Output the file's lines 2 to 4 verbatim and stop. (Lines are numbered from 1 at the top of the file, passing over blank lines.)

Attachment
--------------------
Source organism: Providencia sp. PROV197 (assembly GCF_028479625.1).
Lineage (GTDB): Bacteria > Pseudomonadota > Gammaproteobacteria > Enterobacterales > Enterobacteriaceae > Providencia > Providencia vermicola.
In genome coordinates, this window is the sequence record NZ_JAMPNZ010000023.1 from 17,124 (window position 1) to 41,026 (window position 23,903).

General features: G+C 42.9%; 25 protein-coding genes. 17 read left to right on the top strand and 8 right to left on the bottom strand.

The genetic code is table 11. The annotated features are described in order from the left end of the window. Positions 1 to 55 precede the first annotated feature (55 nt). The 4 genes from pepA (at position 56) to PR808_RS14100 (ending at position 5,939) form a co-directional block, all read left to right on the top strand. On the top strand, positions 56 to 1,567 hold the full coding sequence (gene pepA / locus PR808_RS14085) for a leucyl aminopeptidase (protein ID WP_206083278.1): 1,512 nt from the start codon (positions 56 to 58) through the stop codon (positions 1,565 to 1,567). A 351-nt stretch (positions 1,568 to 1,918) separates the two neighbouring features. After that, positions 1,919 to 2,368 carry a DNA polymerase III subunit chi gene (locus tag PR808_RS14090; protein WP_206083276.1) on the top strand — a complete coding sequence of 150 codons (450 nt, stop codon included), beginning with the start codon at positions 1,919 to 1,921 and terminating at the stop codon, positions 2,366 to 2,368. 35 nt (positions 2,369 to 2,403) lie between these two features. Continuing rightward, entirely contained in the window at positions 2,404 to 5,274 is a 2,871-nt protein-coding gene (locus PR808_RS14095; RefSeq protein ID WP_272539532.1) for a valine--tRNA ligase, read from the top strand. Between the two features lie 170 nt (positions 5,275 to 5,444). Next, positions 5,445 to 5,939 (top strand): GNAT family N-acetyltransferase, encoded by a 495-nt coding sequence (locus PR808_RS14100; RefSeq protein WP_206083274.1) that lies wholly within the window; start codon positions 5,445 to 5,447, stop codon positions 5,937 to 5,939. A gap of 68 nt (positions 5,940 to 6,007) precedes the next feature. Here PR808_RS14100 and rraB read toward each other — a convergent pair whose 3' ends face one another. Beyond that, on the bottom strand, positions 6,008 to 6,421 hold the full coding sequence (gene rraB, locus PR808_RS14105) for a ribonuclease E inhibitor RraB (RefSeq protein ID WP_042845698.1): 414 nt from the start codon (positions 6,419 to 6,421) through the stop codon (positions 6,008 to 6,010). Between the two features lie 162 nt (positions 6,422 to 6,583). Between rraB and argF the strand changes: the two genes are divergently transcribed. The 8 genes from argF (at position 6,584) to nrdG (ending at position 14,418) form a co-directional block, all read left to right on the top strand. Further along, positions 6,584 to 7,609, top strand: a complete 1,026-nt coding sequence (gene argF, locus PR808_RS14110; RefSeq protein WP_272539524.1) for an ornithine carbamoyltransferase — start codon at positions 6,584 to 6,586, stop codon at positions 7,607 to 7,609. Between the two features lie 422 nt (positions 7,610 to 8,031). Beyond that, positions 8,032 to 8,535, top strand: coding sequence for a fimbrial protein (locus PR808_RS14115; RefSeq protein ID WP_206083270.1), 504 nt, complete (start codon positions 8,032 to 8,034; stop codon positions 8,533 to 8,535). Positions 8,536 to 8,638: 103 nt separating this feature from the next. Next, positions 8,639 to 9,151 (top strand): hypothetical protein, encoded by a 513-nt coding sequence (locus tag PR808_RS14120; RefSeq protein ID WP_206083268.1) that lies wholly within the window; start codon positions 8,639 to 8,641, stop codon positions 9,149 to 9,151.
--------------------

Lineage (GTDB): Bacteria > Pseudomonadota > Gammaproteobacteria > Enterobacterales > Enterobacteriaceae > Providencia > Providencia vermicola.
In genome coordinates, this window is the sequence record NZ_JAMPNZ010000023.1 from 17,124 (window position 1) to 41,026 (window position 23,903).

General features: G+C 42.9%; 25 protein-coding genes. 17 read left to right on the top strand and 8 right to left on the bottom strand.